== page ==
Shopping online is an increasingly popular endeavor, and it has accelerated since the COVID-19 pandemic. Online sales during the 2021 holiday season rose nearly 9% to a record $204.5 billion. Mastercard says that shopping jumped 8.5% this year compared to 2020 and 61.4% compared to pre-pandemic levels.

Cyber criminals are not missing this trend. The Ramnit Trojan, in particular, is out for a shopping spree that’s designed to take over people’s online accounts and steal their payment card data.

IBM X-Force researchers follow malware activity and targeting year-round. They have seen a diverse collection of Ramnit configuration files over the years. Not only was Ramnit the top active banking Trojan for 2021, but this malware has also been a cyber crime tool for well over a decade. It continues to target people and service providers when it is the online shopping season.

Most recently, the Ramnit malware infected a long list of brands and online retailers, clearly switching into holiday shopping mode. Among the top brands are travel and lodging platforms, with Ramnit targeting people looking to get away for the holidays.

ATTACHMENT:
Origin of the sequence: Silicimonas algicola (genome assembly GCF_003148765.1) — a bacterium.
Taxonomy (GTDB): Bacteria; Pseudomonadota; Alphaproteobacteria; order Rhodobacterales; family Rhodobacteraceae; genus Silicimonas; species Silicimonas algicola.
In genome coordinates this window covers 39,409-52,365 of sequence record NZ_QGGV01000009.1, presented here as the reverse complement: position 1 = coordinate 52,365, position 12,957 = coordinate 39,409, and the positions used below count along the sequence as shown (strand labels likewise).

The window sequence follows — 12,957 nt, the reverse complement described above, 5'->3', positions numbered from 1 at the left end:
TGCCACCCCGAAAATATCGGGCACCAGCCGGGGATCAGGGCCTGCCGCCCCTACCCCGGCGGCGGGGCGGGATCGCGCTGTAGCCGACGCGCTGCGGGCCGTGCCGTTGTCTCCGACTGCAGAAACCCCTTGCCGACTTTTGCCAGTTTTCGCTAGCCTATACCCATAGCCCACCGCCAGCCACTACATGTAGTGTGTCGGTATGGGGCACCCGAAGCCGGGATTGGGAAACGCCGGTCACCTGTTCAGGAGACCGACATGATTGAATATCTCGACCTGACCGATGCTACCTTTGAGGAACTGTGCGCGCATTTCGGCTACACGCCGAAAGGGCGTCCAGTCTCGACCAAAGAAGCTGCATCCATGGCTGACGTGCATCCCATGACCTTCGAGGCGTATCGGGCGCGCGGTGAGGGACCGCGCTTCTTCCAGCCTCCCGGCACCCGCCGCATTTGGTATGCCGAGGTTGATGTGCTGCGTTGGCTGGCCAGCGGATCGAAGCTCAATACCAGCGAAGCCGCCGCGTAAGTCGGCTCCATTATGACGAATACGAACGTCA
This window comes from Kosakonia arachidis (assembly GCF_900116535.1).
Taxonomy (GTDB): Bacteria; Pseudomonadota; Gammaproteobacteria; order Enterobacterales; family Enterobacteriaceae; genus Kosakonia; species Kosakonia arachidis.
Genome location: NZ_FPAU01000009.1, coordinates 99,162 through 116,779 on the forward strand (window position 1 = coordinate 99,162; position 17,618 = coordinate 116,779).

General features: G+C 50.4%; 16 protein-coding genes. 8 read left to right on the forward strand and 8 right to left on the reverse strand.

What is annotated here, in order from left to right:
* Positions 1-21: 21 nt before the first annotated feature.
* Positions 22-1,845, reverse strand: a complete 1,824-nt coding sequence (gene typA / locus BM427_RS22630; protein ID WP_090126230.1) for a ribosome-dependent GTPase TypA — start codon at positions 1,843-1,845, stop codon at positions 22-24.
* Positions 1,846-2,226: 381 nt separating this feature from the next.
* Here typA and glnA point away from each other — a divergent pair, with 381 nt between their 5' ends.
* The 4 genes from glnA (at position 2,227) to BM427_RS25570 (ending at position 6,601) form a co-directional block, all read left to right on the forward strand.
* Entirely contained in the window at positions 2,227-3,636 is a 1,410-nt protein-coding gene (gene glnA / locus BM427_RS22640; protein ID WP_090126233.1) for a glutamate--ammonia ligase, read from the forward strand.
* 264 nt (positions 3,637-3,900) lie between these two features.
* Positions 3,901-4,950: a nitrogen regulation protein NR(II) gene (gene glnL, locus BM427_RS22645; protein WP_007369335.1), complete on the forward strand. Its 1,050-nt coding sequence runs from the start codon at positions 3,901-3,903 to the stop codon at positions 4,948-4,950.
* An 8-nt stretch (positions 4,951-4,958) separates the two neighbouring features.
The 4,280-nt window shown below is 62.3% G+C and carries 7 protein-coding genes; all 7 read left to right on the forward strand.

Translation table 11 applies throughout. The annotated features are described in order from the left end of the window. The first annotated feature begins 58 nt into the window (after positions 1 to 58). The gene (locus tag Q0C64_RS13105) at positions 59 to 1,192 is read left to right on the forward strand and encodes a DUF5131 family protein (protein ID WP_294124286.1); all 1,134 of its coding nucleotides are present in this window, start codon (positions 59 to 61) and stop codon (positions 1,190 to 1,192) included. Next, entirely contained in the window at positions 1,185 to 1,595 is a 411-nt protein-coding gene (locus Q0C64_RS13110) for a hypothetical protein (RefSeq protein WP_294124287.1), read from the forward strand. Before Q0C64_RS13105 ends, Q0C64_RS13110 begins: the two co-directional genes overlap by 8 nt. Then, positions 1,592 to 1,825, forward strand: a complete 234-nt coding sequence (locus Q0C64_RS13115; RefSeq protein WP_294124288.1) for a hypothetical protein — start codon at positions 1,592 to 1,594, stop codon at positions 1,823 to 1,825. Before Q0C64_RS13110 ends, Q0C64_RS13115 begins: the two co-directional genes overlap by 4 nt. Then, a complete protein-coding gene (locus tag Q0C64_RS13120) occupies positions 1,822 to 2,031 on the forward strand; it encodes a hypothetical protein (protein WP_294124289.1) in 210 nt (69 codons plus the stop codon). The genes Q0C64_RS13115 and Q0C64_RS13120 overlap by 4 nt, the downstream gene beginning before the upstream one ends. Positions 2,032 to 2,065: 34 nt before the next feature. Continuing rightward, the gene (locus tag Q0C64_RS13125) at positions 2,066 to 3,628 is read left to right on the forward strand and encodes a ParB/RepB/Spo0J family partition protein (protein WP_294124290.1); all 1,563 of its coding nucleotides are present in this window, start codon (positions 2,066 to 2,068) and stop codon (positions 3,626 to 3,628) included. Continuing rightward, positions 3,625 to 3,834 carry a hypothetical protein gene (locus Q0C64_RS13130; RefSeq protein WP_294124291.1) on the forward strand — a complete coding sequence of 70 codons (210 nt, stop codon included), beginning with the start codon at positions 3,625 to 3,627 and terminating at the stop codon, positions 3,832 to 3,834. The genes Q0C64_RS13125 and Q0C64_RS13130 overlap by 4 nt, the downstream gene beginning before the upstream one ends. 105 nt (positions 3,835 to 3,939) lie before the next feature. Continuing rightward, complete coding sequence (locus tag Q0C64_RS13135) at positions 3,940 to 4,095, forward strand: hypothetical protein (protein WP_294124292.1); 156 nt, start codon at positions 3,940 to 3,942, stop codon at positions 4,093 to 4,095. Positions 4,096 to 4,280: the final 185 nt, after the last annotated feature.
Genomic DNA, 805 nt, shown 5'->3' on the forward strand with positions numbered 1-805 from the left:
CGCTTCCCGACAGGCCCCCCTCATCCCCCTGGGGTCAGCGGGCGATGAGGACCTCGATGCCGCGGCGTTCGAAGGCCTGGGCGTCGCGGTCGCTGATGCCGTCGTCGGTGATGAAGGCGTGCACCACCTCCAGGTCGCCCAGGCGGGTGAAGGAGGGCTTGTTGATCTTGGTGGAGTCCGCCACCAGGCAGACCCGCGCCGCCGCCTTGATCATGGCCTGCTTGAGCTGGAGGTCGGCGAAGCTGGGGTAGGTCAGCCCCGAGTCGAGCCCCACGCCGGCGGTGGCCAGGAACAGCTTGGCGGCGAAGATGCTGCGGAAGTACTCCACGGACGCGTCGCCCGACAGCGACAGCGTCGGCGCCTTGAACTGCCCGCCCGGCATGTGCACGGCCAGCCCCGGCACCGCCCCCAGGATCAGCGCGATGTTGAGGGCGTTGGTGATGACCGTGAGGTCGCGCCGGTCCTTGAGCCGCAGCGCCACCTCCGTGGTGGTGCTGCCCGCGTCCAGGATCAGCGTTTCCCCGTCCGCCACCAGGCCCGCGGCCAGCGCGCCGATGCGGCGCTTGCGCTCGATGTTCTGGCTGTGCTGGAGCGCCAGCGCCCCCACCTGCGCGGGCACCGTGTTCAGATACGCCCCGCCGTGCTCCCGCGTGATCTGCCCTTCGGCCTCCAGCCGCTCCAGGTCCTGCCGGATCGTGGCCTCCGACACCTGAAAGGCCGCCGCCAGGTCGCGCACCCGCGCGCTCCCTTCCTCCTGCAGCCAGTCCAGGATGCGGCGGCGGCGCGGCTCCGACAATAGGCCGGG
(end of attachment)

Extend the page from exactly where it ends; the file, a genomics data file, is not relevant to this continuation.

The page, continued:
Figure 1: Top active banking Trojans in 2021

Ramnit: Taking Over Accounts Since 2010

Ramnit carries out simple yet effective operations on infected devices. While other cyber crime gangs have moved on to larger corporate bounties and ransomware/extortion attacks, Ramnit continues to focus on consumers. Once it is resident on an infected device, it monitors browsing to target websites and goes into information stealing mode. It typically snatches login credentials, but its web injections can also trick victims into providing payment card details or other personal data.